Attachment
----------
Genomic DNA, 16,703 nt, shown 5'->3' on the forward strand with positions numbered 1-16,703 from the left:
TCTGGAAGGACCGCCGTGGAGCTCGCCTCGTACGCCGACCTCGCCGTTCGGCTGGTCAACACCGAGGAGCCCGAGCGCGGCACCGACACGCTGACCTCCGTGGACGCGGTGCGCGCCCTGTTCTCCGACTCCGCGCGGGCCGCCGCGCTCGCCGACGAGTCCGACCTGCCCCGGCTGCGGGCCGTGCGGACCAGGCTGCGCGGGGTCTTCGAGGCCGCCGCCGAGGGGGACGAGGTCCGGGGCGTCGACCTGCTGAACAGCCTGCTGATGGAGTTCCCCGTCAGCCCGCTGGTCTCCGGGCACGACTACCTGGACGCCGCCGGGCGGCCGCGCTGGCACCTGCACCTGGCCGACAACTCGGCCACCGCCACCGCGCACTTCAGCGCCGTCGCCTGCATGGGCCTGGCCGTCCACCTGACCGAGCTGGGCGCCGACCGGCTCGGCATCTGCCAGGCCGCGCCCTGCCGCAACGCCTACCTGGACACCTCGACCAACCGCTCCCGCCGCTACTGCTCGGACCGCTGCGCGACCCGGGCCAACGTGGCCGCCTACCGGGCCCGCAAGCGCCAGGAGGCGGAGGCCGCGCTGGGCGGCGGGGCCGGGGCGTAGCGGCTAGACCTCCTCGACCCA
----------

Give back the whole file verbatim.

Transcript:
Genomic DNA, 16,703 nt, shown 5'->3' on the forward strand with positions numbered 1-16,703 from the left:
TCTGGAAGGACCGCCGTGGAGCTCGCCTCGTACGCCGACCTCGCCGTTCGGCTGGTCAACACCGAGGAGCCCGAGCGCGGCACCGACACGCTGACCTCCGTGGACGCGGTGCGCGCCCTGTTCTCCGACTCCGCGCGGGCCGCCGCGCTCGCCGACGAGTCCGACCTGCCCCGGCTGCGGGCCGTGCGGACCAGGCTGCGCGGGGTCTTCGAGGCCGCCGCCGAGGGGGACGAGGTCCGGGGCGTCGACCTGCTGAACAGCCTGCTGATGGAGTTCCCCGTCAGCCCGCTGGTCTCCGGGCACGACTACCTGGACGCCGCCGGGCGGCCGCGCTGGCACCTGCACCTGGCCGACAACTCGGCCACCGCCACCGCGCACTTCAGCGCCGTCGCCTGCATGGGCCTGGCCGTCCACCTGACCGAGCTGGGCGCCGACCGGCTCGGCATCTGCCAGGCCGCGCCCTGCCGCAACGCCTACCTGGACACCTCGACCAACCGCTCCCGCCGCTACTGCTCGGACCGCTGCGCGACCCGGGCCAACGTGGCCGCCTACCGGGCCCGCAAGCGCCAGGAGGCGGAGGCCGCGCTGGGCGGCGGGGCCGGGGCGTAGCGGCTAGACCTCCTCGACCCA